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international sales management


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international sales management policies, modalities

Published in: Business, Career

international sales management

  1. 1. Chapter 5Internationalsalesmanagement
  2. 2. In this chapter we will discuss:• Role of the sales manager in the internationalmarket• International sales and marketingopportunities• Challenges in international salesmanagement• Strategic issues for international sales andmarketing• International sales techniques• Structures for international salesorganizations• International sales management practices
  3. 3. Role of the sales manager in theinternational market• Basic level functions– Training– Evaluating– Planning– Compensation• Advanced level functions– Strategic account management– Conducting negotiations– Arranging agreements with distributors– Developing relations and network locally
  4. 4. International sales and marketingopportunities• Diversifying market base– Strategies of Japanese companies• Emulating the competition– Imitating competitors• Achieve economies of scale– Air bus – 1 plane – 3,40,000 man hours87thplane – 78,000 man hours
  5. 5. Challenges in international salesmanagement• Economic environment–Tariff barriers• Specific, ad – valorem, compound–Non-tariff barriers• Regulatory, industry, cultural–Other economic factors• Exchange rate fluctuations• Restrictions on profit repatriation• Credit control etc.
  6. 6. Continued ……• Legal environment– Partnership laws– Anti Corruption laws– Intellectual property rights• Cultural environment– Language– Religion– Education– Social attitudes & behavior
  7. 7. Strategic issues for internationalsales and marketing• Marketing mix – adapt or standardize?– Ethnocentric vs. geocentric• Obtaining international information– Internal company records– Published sources– Primary sources like surveys, observation studies etc.• Entering overseas markets– Exporting– Licensing– Franchising– Joint ventures– Wholly owned subsidiaries
  8. 8. International sales techniques• Personal selling process– Preliminary selling• Identify prospects• Approach– Advanced selling• Sales interview• Flexible presentation• Product demonstrations• Handling objections• Close• After sales techniques• Time and territory management– Proper routing & scheduling
  9. 9. Structures for international salesorganizations• Long-distance selling– Common in highly specialized industrieslike aircrafts, defense equipment etc.• Manufacturer’s representatives– Differences in MR & distributor– High level of control– Prerequisites for selection– Legalities related to selection & termination– Training aspects & support programs
  10. 10. • Piggybacking– Low cost entry– It involves a rider & a carrier– Whirlpool & Sony, AT&T and Toshiba in Japan– Some times it can be a reciprocal• Intermediaries– Merchants– Independent agents– Facilitating intermediaries• Transporting & warehousing• Market research / advertisingContinued…….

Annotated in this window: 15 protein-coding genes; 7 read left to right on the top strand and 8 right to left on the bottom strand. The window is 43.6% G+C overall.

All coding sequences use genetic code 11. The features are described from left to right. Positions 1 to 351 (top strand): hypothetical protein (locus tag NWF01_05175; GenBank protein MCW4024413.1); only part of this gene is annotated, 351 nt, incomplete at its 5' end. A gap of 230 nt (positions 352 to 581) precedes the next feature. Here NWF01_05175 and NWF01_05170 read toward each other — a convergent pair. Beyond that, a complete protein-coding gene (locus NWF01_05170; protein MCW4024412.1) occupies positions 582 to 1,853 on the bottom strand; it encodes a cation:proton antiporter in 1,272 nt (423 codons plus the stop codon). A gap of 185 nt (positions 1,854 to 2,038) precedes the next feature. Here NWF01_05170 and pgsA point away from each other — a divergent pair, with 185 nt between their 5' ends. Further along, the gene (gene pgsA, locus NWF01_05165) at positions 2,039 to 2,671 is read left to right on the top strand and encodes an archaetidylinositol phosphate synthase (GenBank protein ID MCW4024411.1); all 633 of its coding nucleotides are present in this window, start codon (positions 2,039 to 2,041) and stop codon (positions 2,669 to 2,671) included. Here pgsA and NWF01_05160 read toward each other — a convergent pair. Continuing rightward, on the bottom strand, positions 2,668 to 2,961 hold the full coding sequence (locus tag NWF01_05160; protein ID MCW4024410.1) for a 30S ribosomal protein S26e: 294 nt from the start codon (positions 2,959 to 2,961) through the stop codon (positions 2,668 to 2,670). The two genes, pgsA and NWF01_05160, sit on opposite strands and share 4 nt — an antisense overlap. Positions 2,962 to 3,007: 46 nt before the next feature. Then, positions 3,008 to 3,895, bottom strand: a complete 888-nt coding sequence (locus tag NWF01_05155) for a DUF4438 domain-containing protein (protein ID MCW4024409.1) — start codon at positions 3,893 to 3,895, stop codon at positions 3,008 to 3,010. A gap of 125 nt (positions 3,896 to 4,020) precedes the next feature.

11. 11. Continued…….• Establishing direct sales force abroad– Useful when grater commitment andcontrol is needed– Sales force structure(standard/customized)– Size of sales force– Market similarities– Company operations
  12. 12. International sales managementpractices• Recruitment of sales personnel– Selling approach• Canada - no aggressive selling• Mexico – personal relations– Origin of sales personnel• Home country people if the product is high valuetechnical product• Host country people for quicker establishment• Third country people where similarities exists– Sources of recruitment
  13. 13. Selection of sales personnel• Education– In Germany Ph. D. holders are selected to sellchemical equipment– Pfizer selects MBBS candidates to promote theirspecialty products in India• Religion– Muslim – Buddhist in Malaysia, Indonesia, HinduMuslim in India & Pakistan, Sunni – Shia inmiddle east• Ethnic composition
  14. 14. Continued…..• Social stratification– USA wealth based, India caste based,seniority in Japan– Different criterions for different products& industries• Socio-economic development– Education, religion, nepotism, talent,references, psychological tests playsdifferent roles in different countries
  15. 15. Training & development of salespersonnel• Changing role, attitudes and perceptions– Differences in selling approaches– In Europe relations are more formal– Business lunch & different protocols• Flexibility in training content andmethodology– Modifications to suit cultural &regional factors– Length of training schedule– Use of female sales persons in video modules– Shaking hands & implications in variouscountries
  16. 16. Sales incentives and compensation• Uniform / Discriminating• It needs to be tailor made• Often Linked with organizationperformance• Weight age of incentive component• Influence as motivating factor in differentcountries• Alignment of management practices withother countries is needed